Anxiety, worry, and dread are natural sensations for everyone, but sometimes these feelings become overwhelming and interfere with how we live our life.
For a long time perhaps you didn’t recognize that working so hard and caring so much were wearing you down. They seemed like positive traits, not symptoms of a dysfunctional anxiety, which is what makes it so difficult to spot.
“No matter how hard you work and how much you achieve, the anxious part of your brain scrutinizes, criticizes, and patronizes YOU.”
Some people suffer from severe anxiety but do not fit the criteria for a diagnosis. High-functioning anxiety is the term for this. Meeting duties can mask the reality that an individual is having a difficult time every day and can easily be interpreted as just “too much stress”.
You can function, if not succeed, in work; you keep your home and family together; and your friends see you get things done on a daily basis. However, your thoughts are racing, you’re overloaded and agitated, you’re tired and worn out, and you’re dissatisfied.
But just because it’s not formally diagnosed it doesn’t mean it’s not a significant condition that adversely affects the quality of your life.
This is a story of Diane, who suffered from high-functioning anxiety:
I’m a wife, a mother of two daughters, and a full-time worker. In my life, there is a lot going on. Naturally, I am stressed. For a long time, I didn’t recognize that what I believed was regular stress for someone with my schedule was truly anxiety.
I was constantly on the alert, focused all day with schedules for my job, household chores, the kids’ activities, bringing the dog outside, and everything else that needed to be done. I was continuously on edge and felt overwhelmed most of the time, but I didn’t think I had anxiety since I was able to function. I finished everything. I somehow managed everything. My perfectionism made it seem like I had it all together. But I overreacted to everything. My moods shifted from moment to moment. I reacted in ways that hurt others. And I felt so miserable and alone.
A physical illness was what eventually slowed me down and led me to reconsider my mental health. I became so ill that I was unable to function. When I spoke with my doctor, she advised that I had been suffering from excessive worry, which had resulted in weariness and hampered my immune system.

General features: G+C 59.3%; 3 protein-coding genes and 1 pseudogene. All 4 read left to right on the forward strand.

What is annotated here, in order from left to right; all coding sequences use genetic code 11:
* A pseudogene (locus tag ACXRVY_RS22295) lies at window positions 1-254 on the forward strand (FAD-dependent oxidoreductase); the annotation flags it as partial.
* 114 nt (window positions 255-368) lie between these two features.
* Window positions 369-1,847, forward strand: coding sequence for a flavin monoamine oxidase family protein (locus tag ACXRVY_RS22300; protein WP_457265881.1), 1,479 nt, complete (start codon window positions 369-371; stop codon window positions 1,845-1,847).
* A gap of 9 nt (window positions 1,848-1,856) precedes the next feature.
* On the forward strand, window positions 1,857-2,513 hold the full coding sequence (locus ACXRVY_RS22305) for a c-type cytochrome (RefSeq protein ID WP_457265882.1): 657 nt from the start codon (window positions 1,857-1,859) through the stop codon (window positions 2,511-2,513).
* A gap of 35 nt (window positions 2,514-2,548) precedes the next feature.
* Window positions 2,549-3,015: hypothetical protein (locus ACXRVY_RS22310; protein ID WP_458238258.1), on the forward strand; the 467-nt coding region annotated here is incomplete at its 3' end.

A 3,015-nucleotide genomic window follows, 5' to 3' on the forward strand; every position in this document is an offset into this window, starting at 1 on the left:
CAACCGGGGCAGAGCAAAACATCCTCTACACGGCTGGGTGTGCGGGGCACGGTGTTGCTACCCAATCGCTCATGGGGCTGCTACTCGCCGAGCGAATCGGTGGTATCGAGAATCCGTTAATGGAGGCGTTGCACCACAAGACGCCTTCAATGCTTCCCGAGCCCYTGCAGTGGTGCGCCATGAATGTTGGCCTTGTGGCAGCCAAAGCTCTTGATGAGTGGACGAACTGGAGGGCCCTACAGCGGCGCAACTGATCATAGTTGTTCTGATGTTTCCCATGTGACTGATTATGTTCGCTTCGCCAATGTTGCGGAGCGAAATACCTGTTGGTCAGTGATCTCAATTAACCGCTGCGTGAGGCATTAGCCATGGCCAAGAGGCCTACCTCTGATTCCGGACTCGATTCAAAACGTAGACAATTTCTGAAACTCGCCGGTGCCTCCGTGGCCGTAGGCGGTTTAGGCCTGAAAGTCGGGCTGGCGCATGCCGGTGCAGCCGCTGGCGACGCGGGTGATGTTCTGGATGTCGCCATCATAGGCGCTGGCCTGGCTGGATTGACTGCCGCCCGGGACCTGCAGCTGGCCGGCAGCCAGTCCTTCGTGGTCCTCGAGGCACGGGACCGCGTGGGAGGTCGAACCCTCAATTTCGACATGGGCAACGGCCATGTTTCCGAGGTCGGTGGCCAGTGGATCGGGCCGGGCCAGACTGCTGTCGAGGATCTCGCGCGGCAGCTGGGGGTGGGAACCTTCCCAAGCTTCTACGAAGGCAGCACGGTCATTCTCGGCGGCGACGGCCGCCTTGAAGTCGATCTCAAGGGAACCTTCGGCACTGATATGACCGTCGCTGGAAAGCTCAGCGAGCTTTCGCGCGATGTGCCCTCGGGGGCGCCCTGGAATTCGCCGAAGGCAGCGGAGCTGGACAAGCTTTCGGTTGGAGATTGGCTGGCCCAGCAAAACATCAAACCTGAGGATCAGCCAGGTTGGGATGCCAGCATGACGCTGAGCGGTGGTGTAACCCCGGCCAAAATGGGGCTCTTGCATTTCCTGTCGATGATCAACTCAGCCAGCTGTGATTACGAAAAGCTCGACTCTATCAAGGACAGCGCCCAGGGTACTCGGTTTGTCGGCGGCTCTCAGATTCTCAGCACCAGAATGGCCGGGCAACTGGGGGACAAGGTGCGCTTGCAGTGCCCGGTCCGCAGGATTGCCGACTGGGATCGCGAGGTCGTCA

High-functioning anxiety is not a clinical diagnosis, but it defines people who exhibit many of the symptoms of anxiety disorder but do not match all of the diagnostic criteria.
This is how you feel if you have high functioning anxiety
1) You manage to do it all, but it’s exhausting.
Just because you seem to be making it through the day, doesn’t mean you’re not experiencing distress.
2) You don’t only need a break!
During your lunch break, you go for walks outside. You work out. You practice yoga. But the anxiety keeps returning. People might give you well-intentioned advice to “just go on vacation, you’ll feel much better”. This only confirms that they don’t get it. Yes, the anxiety might go away for a while, but you know that it will creep back, because it’s not there just because you’re exhausted. It’s there because of the way you think, act and treat yourself.
3) Perfectionism is a means for you to avoid making mistakes.
Anxiety is associated with perfectionists, over-thinkers, and type A personality types who place enormous pressure on themselves to succeed in all aspects of their lives: professionally, at work, in their love lives, and in parenting. Mistakes are viewed as failures by the worried mind, which compares human, predictable blunders to disasters. Perfectionism is frequently a frantic attempt to control and manage the dread that lies behind all the strain.
4) You wish people had patience with you.
People wish you could simply “snap out of it,” and you are definitely trying your hardest. What they don’t see is that it’s not just about DOING something to help yourself, like exercising, eating organic, meditating etc. There is also a process of UNDOING that you’re going through and a deep inner transformation happening. All you need is a lot of support from the people who love you.
5) On your “day off” you want to do nothing.
While most people’s days off appear to be jam-packed with activities, social involvement, and a long list of places to go, my idea of “bliss” is a late afternoon walk with a loved one, a warm cup of tea, and a quiet book on the sofa. Just because your brain is hyper-focused and hyper-alert at work doesn’t imply you have to or want to be that way in your free time. You don’t like to be called antisocial, a hermit, or elderly. You need your alone time to nurture and renew yourself.
In my work with people I hear all kinds of valid reasons why people cling to perfectionism and don’t allow themselves to let go.
If you’re the one struggling with high functioning anxiety, consider why you’re clinging to your anxiety.
Are you scared that if you’re no longer driven by worry, you’ll lose your competitive edge? That you won’t get things done? That you will loose your identity as a hardworking and responsible person?
Know that there are many out there with these symptoms and worries. They are real and they are hard, and they are treatable!
If you found something in this post that resonated with you and you’re looking for one-on-one support to help you cope with your anxiety, please feel free to reach out!
Schedule your free consultation HERE.